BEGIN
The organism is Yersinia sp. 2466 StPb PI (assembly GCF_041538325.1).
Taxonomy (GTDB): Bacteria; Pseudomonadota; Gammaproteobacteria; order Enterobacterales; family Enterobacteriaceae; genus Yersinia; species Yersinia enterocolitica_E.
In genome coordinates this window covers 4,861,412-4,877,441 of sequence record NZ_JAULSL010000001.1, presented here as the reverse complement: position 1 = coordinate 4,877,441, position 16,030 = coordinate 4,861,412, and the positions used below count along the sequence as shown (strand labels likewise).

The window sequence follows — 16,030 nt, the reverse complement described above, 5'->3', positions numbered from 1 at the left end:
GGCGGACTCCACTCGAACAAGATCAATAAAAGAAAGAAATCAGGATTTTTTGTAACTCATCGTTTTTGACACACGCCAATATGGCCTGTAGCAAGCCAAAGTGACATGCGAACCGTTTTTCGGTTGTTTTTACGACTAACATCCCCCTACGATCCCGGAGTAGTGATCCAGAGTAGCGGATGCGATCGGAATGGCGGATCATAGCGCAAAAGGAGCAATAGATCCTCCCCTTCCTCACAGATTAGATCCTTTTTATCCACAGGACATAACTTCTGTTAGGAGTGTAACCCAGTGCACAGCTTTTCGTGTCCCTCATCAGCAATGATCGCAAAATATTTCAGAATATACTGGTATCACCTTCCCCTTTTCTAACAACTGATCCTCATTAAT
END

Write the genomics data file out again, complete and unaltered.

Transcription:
The organism is Yersinia sp. 2466 StPb PI (assembly GCF_041538325.1).
Taxonomy (GTDB): Bacteria; Pseudomonadota; Gammaproteobacteria; order Enterobacterales; family Enterobacteriaceae; genus Yersinia; species Yersinia enterocolitica_E.
In genome coordinates this window covers 4,861,412-4,877,441 of sequence record NZ_JAULSL010000001.1, presented here as the reverse complement: position 1 = coordinate 4,877,441, position 16,030 = coordinate 4,861,412, and the positions used below count along the sequence as shown (strand labels likewise).

The window sequence follows — 16,030 nt, the reverse complement described above, 5'->3', positions numbered from 1 at the left end:
GGCGGACTCCACTCGAACAAGATCAATAAAAGAAAGAAATCAGGATTTTTTGTAACTCATCGTTTTTGACACACGCCAATATGGCCTGTAGCAAGCCAAAGTGACATGCGAACCGTTTTTCGGTTGTTTTTACGACTAACATCCCCCTACGATCCCGGAGTAGTGATCCAGAGTAGCGGATGCGATCGGAATGGCGGATCATAGCGCAAAAGGAGCAATAGATCCTCCCCTTCCTCACAGATTAGATCCTTTTTATCCACAGGACATAACTTCTGTTAGGAGTGTAACCCAGTGCACAGCTTTTCGTGTCCCTCATCAGCAATGATCGCAAAATATTTCAGAATATACTGGTATCACCTTCCCCTTTTCTAACAACTGATCCTCATTAAT